Second Story Cards is a unique startup bringing community and culture together with a product that’s definitely worth writing home about. As outlined on their webpage, they are a “boutique greeting card company that elevates the creative talents of homeless men and women.” Plus, they also help them in their quest for a better tomorrow.
Second Story Cards creates greeting cards, which all stem from the ideas of card creators (all who have been or are recently homeless), are designed with help from their graphic design team, and then sold in places around D.C. The cards act as both a way for our most needy neighbors to bring meaning and purpose back into their life, while at the same time providing them with a means to make income, with 15% of each sale going back to the card creator. Even beyond that, Second Story Cards donates an additional 10% to a nonprofit of the card creator’s choice. As said on the company website, this is done “in an effort to give back to the organizations that have helped them overcome the challenges they’ve experienced.”
I recently had the chance to chat with Reed Sandridge, founder of Second Story Cards and Anthony, one of the original card creators, about the exciting potential of this project. Here’s what they had to say:
Interview with Reed, founder of Second Story Cards
Can you tell me a little bit about your background, and your story as it leads to Second Story Cards?
In 2010, I did a project while I was out of work. I had recently lost my job, and I went around every day, and gave a stranger $10. When you’re out of a job, you start to panic at some point – it’s only human nature. But my mother used to say, when you need things the most, you should stop thinking about yourself and start thinking about others – hence my idea.
I met a lot of people that year, and a lot of them were homeless. Many of them became good friends. At some point, I met a gentleman named Jim. Jim had just done a painting at a local homeless organization, and it was beautiful. And I thought, “We should be able to do something with that.” What if we took art from homeless men and women, and shared the revenue with them?
That was several years ago now. I met Jim in 2010, and I didn’t start Second Story Cards officially until December 2016. I bought a $79 Samson printer and some heavy stock paper, and sat down with a guy named Anthony, who is now housed but was then homeless, and started making some cards.
Why greeting cards?
I’ve always been passionate about hand-written communication, and maybe that most recently comes from the fact that my mom died in 2006, and I don’t really have a lot of things from her that mean something to me. The things I do have, however, are letters from her—she used to write lots of letters, and she had this kind of uncanny ability to find the perfect card. I like to think that sort of rubbed off on me.
There are so many worthy causes in the world, what drew you to tackle homelessness?
It seems to me like such a fundamental right for people to have a safe place to live. And what we do when people become homeless? We label them based on that very fact.
We have to remove ourselves from judging people on why they are homeless. People who appear “normal” might be one paycheck away from losing their apartment or home. Being labeled as homeless can be terribly debilitating and has nothing to do with the talents and gifts you have to contribute to society.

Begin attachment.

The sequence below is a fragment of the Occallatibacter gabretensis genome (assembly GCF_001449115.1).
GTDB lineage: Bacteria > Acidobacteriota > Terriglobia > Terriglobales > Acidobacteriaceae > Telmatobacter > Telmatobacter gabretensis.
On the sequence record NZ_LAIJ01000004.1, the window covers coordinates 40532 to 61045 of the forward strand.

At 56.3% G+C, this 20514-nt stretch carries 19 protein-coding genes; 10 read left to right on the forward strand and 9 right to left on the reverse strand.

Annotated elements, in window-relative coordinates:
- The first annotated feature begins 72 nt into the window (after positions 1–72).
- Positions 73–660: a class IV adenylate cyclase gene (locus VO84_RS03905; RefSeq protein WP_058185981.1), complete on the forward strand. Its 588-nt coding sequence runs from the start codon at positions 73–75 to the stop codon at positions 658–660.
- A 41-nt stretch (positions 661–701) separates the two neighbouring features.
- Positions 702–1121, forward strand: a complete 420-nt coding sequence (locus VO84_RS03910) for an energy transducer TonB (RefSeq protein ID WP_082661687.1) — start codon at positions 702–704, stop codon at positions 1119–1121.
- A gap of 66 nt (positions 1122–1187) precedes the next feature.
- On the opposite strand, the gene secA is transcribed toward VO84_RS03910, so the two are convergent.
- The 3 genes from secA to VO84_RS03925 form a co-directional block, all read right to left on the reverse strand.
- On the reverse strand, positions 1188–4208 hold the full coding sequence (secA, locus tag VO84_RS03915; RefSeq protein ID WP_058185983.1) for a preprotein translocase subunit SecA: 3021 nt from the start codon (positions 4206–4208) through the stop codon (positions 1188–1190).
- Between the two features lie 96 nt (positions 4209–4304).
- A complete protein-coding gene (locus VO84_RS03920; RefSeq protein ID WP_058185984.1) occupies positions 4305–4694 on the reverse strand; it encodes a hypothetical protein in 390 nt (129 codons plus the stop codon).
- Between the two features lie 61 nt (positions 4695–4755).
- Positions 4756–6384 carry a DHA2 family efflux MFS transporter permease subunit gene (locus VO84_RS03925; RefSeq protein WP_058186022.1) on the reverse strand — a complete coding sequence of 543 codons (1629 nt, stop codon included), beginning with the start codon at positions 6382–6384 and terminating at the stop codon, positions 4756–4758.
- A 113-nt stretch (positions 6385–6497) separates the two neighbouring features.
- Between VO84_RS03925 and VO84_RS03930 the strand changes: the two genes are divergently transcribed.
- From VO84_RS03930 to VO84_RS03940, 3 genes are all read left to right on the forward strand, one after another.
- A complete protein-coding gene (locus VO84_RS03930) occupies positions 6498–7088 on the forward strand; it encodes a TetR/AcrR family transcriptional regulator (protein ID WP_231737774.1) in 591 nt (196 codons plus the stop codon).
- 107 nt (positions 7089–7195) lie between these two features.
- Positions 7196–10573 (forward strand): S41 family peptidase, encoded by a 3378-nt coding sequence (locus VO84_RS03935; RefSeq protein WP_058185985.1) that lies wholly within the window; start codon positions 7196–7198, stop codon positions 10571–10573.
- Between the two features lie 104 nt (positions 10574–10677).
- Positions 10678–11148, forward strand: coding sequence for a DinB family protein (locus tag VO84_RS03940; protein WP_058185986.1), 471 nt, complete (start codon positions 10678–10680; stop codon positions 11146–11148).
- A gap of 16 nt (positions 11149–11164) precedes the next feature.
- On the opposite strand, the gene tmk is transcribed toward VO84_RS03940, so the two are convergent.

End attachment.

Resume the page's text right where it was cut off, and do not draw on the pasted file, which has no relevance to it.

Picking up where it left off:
What do you wish most people knew about homelessness?
I’m going to quote one of our card creators, Jim. One day I asked him a question – it was about the Super Bowl. Almost immediately as I asked the question, I hesitated, thinking he probably had no idea who was in the Super Bowl, he’s sleeping on the street. His answer to me was:
“ I wasn’t raised by a tribe of wandering homeless people. I grew up watching football, just like any other kid.”
That quote struck me, because people walk by homeless people and it’s almost like we don’t even give them the dignity of existing, and they are not that dissimilar to us.
What’s your why?
Let’s not fool ourselves, the money (for the card creators) is critical, but what’s beautiful about it, is to see how they change, and look at themselves differently, when they see when other people appreciate their work.
Interview with Anthony, Card Creator
Background: After being homeless for nearly 20 years, Anthony got the keys to his own apartment on July 15, 2013. Today he earns enough money to pay his rent by selling the Street Sense newspaper on his corner of the city. In fact, Reed fondly refers to him as the “mayor of 19th & M” – just a block away from where he used to sleep on the street. Although he experienced some setbacks in 2016 after suffering a stroke, Anthony is now thankful for a safe place to sleep and the opportunity to work.
How did you become involved with Second Story Cards?
I got with Reed in the very beginning! I was on the corner, minding my own business when I met him – and ever since then he’s helped me improve my situation little by little.
Reed tells me you have a home (Anthony shares a kitchen with about 25 other people, and a bathroom with about 10 people in dorm-like living quarters). How is that for you?
Having a home is pretty awesome. Hopefully, eventually, I will get my own place with my own kitchen and own bathroom. Right now, I’m a pretty happy guy.
What do you wish people knew about being homeless?
Be careful with what you have, because you could lose it at any time.
What are your thoughts for others experiencing homelessness?
Keep your head up and God will make a way.
You can currently find Second Story Cards on their website and in D.C. at local stores throughout the city.